Availability of probes during their lifetime

Finally, we take a look at probe availability, meaning the fraction of time a probe has been connected to the RIPE Atlas infrastructure during its lifetime. From the first connection to the very last disconnection, the RIPE Atlas back-end keeps track of the total number of seconds each probe spent connected and was thus available for measurements. The cumulative distribution of total uptime for different probe hardware versions is shown in figure 5a.

ProbeUptimes

Figure 5a and 5b: Cumulative distributions of absolute and relative probe uptimes

Because of the different time periods in which the probes were handed out, the distributions vary widely. Whereas probes with Verbatim USB sticks have been around for only about 400 days, the oldest version 1 probes started to come online more than 2,000 days ago. So for newer probes, a total uptime of 300 days, for example, represents a much higher average availability than for older probes.

To eliminate this age factor, we look at relative uptime - the fraction of time a probe was connected during its active life in RIPE Atlas. For probes still connected, this is the ratio between the measured uptime and the time elapsed since the first connection. For disconnected probes, it is the ratio between the measured uptime and the time between first connection and the last disconnection. The cumulative distribution function (CDF) of this is shown in figure 5b.

As expected, the anchors, which are generally well connected and stable, perform best: 90% of them record an uptime of 98% or more during their active life. The distributions of the other probe types are similar. Between 72% and 79% of  the version 1, version 2 and version 3 probes had an availability of at least 80%. The distribution for version 3 Verbatim probes is just slightly off with respect to the others - about 7% more have a relative uptime below 85%. This could be because of increased or longer lasting temporary disconnections, but it could also be a remnant of the age factor; for probes that connected within the last months, an occasional outage of a few days weighs much harder on relative uptime than it does for probes that connected more than a year ago.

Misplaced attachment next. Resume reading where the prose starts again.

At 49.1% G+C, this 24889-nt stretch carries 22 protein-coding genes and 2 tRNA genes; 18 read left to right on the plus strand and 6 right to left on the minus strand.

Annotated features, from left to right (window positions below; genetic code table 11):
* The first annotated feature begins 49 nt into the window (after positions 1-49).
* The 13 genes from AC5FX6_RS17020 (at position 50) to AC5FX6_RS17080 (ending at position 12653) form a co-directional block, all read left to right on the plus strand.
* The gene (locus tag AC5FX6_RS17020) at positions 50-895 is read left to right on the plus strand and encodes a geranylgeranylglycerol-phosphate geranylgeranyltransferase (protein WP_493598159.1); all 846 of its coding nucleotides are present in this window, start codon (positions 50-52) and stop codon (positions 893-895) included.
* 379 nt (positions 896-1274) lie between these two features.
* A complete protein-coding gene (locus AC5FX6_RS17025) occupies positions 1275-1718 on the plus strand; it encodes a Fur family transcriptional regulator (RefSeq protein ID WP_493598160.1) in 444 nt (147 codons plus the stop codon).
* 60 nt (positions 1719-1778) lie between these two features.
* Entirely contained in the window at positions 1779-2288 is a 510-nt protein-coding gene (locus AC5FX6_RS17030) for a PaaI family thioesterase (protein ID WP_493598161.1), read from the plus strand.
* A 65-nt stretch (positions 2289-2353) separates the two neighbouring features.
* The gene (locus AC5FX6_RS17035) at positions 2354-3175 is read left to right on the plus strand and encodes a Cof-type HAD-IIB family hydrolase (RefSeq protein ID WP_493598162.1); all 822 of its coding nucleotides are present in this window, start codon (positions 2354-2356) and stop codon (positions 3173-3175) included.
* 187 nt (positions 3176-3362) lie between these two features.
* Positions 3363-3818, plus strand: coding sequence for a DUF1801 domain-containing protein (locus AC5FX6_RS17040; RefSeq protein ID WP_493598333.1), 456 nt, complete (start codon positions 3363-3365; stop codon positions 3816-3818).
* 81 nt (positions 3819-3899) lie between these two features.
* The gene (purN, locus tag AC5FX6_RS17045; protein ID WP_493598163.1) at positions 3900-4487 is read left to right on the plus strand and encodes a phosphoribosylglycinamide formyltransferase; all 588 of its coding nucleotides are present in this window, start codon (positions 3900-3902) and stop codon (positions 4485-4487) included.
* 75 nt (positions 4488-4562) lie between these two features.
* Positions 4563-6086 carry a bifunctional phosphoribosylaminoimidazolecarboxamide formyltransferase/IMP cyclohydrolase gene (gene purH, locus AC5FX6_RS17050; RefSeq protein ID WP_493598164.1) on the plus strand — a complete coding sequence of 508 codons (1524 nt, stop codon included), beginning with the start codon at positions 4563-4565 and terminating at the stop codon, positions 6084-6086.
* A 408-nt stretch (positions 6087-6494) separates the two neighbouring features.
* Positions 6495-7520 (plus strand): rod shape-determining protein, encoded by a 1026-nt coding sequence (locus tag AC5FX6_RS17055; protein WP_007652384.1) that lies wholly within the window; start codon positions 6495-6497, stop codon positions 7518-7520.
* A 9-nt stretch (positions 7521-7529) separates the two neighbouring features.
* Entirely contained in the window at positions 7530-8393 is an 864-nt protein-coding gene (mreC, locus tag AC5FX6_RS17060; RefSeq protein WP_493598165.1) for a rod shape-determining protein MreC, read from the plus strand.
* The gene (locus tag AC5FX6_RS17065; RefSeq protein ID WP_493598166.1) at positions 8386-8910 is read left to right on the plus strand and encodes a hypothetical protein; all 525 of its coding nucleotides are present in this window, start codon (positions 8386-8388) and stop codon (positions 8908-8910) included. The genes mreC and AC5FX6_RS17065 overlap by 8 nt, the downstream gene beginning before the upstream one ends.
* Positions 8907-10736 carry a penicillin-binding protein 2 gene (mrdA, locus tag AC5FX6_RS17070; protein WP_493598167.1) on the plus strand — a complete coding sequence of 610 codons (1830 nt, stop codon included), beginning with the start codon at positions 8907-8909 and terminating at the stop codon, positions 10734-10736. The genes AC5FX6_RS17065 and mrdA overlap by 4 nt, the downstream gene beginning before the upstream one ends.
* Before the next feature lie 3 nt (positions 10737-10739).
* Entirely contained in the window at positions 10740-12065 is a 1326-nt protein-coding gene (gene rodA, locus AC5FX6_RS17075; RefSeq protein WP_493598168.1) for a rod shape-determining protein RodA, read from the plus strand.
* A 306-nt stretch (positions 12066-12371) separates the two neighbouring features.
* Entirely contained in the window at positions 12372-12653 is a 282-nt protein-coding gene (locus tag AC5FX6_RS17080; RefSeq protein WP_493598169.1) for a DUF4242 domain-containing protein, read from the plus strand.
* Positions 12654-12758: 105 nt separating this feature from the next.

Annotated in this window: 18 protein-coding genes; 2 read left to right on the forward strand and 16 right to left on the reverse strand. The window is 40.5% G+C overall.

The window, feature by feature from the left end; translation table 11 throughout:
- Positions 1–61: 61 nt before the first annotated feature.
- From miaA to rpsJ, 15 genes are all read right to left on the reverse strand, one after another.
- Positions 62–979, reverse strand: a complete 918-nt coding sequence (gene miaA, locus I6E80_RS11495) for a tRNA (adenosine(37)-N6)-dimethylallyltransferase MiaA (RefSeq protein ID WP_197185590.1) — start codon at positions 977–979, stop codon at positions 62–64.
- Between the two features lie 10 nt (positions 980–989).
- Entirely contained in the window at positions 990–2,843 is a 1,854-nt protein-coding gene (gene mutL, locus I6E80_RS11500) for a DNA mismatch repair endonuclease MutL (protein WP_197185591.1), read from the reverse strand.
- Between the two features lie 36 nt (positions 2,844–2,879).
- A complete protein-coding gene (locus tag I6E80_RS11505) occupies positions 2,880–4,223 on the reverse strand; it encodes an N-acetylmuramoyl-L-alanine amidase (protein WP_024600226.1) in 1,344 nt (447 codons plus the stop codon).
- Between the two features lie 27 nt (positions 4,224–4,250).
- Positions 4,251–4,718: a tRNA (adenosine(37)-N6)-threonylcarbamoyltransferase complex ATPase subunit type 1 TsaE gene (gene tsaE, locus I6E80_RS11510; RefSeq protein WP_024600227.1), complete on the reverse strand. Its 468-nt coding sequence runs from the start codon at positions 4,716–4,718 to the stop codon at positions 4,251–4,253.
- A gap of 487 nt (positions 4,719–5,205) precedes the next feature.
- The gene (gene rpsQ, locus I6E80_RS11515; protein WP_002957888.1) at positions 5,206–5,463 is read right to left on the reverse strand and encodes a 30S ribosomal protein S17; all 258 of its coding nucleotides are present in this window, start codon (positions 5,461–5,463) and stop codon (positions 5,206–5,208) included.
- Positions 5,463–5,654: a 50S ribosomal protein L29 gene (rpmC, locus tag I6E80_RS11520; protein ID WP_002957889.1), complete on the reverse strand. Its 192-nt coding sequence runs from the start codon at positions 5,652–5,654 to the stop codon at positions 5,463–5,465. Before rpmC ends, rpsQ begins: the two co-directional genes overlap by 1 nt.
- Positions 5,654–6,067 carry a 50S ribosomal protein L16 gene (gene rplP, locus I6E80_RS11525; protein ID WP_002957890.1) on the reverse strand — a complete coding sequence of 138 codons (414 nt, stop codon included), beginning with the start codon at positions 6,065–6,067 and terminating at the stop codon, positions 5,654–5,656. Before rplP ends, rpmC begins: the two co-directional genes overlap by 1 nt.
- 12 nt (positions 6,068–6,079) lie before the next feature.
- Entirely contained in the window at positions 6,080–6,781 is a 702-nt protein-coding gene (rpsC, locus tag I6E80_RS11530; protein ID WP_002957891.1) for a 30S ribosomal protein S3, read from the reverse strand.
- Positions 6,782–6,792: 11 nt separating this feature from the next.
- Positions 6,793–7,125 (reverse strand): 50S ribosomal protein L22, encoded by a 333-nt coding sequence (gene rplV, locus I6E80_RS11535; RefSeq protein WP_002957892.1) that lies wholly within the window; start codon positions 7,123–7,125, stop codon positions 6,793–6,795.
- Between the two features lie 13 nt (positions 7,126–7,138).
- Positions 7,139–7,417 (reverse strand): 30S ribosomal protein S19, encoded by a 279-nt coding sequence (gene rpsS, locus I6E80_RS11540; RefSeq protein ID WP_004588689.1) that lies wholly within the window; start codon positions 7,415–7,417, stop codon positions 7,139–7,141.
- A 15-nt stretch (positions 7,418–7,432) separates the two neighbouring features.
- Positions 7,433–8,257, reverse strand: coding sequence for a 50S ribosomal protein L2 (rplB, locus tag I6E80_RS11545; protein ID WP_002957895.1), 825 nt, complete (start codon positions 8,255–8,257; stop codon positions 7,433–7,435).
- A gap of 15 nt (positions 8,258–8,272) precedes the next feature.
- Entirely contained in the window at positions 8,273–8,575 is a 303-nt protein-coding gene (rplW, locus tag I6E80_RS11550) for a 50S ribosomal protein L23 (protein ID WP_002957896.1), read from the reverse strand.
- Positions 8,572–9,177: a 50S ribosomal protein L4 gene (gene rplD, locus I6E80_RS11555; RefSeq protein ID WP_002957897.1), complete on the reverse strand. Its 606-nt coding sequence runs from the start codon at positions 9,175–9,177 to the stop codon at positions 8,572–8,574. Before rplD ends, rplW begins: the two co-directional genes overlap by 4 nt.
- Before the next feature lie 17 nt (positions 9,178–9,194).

Conclusion: During their entire lifetimes, before the final disconnection, the majority of probes maintain good availability. The version 3 Verbatim probes are not significantly different from other probes in this aspect.

Conclusions

From 1 March 2016 to 1 August 2016, about 1,250 probes joined RIPE Atlas by connecting to the infrastructure for the first time. However, this did not lead to expanded network coverage with more active probes overall. Compared to five months ago,  the number of probes connected at a specific time of the day actually decreased by 1-2%.

To some extent, this stagnation may be caused by the latest probe hardware (version 3 probes with a Verbatim USB stick). Data suggest these probes disconnect and leave RIPE Atlas at an earlier stage in their lifetimes than other probe types. Combined with an already somewhat increased attrition rate of the other type of version 3 probes (those with a SanDisk USB stick), this leads to zero or even negative growth overall. New probes do not join RIPE Atlas quickly enough to compensate for those permanently disconnecting.